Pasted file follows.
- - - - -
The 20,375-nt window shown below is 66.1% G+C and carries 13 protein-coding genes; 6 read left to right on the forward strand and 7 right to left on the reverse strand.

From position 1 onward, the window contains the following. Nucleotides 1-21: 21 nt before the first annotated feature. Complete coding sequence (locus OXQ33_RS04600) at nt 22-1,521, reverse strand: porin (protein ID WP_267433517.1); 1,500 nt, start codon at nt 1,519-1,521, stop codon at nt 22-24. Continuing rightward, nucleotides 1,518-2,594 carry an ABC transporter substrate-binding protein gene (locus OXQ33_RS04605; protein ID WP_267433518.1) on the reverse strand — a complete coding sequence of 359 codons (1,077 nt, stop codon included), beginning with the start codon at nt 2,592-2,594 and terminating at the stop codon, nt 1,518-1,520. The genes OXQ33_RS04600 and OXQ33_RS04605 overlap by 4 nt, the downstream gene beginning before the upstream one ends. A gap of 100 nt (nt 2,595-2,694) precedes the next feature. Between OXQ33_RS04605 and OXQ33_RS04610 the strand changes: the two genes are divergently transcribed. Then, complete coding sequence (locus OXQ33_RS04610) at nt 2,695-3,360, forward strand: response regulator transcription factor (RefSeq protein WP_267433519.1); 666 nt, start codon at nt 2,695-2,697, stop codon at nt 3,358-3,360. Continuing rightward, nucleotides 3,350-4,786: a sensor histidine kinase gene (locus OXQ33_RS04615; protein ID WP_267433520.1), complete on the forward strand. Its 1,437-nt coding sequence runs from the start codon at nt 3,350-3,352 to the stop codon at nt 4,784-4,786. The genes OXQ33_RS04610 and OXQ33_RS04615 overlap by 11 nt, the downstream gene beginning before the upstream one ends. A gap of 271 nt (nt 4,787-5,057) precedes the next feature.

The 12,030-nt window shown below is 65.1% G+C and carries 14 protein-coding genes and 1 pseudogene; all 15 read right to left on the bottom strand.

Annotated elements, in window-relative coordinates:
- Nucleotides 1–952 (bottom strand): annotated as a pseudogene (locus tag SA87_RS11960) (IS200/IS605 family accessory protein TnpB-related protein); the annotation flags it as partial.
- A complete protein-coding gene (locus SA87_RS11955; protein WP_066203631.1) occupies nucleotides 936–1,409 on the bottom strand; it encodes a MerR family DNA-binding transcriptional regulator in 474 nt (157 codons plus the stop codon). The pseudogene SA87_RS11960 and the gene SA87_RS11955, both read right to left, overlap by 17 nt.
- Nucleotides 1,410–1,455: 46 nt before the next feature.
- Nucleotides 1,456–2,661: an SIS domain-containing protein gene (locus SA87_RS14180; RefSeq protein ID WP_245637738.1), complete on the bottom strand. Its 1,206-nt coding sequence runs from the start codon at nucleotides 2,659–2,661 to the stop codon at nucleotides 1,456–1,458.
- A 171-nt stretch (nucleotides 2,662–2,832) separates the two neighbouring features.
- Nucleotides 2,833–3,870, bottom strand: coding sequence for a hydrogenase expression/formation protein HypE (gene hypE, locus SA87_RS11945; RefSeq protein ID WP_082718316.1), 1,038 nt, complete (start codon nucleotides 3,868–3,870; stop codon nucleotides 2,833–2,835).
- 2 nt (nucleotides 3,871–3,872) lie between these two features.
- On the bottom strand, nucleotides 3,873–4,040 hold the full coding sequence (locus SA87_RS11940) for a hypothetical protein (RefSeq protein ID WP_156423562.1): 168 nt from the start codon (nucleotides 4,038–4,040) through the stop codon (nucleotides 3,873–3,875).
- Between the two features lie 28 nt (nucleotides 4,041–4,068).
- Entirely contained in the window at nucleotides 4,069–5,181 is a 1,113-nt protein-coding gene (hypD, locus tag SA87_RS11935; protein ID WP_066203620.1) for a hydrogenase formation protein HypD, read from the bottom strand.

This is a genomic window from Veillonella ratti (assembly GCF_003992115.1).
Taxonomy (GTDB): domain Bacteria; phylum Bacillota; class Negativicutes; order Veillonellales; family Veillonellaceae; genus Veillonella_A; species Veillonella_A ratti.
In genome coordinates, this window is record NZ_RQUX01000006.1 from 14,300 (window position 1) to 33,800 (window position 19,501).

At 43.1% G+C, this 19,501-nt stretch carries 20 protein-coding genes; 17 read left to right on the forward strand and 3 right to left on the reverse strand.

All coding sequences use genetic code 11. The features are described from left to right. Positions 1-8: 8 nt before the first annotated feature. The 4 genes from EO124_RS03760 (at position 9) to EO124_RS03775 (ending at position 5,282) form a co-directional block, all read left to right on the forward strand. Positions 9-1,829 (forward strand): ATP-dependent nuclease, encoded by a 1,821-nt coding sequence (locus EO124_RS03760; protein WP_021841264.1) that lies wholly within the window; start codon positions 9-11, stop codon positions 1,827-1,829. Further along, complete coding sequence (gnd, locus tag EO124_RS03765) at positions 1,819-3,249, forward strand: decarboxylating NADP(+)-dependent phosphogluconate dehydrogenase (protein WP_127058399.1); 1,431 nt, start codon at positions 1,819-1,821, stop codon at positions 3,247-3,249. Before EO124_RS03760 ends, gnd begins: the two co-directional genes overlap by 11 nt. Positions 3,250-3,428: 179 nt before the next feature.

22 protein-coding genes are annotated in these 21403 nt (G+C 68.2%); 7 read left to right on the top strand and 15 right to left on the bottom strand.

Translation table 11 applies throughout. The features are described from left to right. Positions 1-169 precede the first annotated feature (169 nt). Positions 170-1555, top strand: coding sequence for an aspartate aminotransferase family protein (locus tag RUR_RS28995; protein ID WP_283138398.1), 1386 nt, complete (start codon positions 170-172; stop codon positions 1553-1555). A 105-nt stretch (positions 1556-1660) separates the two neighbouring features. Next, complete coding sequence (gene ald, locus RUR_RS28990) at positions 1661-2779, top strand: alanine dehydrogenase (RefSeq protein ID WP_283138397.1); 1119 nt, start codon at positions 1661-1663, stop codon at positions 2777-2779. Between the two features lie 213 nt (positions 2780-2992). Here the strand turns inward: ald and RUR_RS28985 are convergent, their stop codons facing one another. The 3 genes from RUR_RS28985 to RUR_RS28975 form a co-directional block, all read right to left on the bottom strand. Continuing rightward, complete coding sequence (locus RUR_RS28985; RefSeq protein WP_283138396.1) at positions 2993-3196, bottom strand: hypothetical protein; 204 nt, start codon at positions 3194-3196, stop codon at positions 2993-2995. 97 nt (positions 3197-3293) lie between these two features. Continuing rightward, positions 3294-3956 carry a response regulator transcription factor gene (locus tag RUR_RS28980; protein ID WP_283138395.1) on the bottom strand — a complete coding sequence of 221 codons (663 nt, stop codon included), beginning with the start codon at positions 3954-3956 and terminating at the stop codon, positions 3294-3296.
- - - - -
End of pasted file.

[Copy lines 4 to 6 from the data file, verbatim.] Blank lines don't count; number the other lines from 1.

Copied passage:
Annotated elements, in window-relative coordinates:
- Nucleotides 1–952 (bottom strand): annotated as a pseudogene (locus tag SA87_RS11960) (IS200/IS605 family accessory protein TnpB-related protein); the annotation flags it as partial.
- A complete protein-coding gene (locus SA87_RS11955; protein WP_066203631.1) occupies nucleotides 936–1,409 on the bottom strand; it encodes a MerR family DNA-binding transcriptional regulator in 474 nt (157 codons plus the stop codon). The pseudogene SA87_RS11960 and the gene SA87_RS11955, both read right to left, overlap by 17 nt.